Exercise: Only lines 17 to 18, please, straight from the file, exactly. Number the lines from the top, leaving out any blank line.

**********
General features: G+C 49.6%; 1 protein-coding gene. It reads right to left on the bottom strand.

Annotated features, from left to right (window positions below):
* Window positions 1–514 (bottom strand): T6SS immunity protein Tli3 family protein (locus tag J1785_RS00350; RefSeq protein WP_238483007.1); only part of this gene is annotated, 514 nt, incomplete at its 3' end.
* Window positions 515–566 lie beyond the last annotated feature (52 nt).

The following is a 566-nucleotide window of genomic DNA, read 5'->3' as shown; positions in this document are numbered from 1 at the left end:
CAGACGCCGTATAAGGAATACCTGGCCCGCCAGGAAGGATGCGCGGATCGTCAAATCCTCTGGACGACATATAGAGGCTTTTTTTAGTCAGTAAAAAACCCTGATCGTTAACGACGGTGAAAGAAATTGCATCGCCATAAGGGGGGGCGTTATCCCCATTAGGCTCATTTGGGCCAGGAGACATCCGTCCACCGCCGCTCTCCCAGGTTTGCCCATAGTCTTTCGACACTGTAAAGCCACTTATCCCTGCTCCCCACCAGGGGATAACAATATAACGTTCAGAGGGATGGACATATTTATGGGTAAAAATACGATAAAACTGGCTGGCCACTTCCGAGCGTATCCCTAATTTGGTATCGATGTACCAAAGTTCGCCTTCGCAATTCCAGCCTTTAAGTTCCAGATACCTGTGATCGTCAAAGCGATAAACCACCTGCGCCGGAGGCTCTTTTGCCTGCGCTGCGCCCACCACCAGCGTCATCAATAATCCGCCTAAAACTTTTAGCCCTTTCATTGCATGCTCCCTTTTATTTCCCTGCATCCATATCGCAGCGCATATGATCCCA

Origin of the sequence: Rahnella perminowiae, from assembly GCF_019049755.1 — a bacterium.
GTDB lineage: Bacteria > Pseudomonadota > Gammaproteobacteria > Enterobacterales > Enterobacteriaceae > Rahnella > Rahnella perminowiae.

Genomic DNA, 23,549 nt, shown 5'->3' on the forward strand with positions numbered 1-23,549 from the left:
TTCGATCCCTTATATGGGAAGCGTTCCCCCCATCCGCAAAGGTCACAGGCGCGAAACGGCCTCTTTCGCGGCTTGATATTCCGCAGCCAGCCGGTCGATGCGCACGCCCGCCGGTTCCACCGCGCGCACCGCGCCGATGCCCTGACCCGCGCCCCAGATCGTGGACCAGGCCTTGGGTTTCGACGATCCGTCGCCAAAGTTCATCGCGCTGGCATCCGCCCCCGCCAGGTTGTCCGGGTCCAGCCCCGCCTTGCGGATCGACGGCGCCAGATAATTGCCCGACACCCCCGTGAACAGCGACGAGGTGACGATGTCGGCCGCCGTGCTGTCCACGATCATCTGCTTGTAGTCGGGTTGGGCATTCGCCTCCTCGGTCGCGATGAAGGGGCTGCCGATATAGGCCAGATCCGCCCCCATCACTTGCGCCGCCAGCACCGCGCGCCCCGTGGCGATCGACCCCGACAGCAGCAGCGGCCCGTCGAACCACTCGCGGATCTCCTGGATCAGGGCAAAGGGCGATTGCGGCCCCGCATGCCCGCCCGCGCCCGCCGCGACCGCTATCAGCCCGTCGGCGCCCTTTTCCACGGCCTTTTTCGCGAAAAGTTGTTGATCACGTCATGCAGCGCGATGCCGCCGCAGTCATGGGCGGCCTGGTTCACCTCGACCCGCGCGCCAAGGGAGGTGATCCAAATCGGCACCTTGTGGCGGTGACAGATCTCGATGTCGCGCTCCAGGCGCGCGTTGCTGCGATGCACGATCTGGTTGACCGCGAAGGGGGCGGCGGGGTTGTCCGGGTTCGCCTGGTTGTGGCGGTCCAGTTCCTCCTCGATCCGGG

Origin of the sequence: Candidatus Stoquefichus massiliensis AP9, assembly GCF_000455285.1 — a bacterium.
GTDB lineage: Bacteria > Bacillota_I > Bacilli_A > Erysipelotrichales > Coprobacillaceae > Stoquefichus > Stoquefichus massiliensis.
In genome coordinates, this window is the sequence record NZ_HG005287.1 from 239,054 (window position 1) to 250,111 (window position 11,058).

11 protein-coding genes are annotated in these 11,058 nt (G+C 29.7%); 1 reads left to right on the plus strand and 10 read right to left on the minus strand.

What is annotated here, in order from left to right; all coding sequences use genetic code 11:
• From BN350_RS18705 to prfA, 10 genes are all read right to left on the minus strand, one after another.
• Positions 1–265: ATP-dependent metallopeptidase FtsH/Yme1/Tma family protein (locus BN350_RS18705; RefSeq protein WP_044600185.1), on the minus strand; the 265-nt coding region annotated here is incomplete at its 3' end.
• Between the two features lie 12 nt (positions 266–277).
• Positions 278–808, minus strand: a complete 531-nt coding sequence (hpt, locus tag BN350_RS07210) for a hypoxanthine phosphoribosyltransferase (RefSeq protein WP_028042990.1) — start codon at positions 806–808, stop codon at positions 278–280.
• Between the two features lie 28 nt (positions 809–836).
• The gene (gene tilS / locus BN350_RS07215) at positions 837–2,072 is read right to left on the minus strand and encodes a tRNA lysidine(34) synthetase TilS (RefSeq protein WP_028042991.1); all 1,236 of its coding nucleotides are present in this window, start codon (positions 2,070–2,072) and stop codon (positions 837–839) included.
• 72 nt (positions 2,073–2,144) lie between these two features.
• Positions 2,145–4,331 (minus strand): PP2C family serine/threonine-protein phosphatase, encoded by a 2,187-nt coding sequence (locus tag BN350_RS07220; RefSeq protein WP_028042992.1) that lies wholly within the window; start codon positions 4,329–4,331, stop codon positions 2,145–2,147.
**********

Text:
• Positions 1–265: ATP-dependent metallopeptidase FtsH/Yme1/Tma family protein (locus BN350_RS18705; RefSeq protein WP_044600185.1), on the minus strand; the 265-nt coding region annotated here is incomplete at its 3' end.
• Between the two features lie 12 nt (positions 266–277).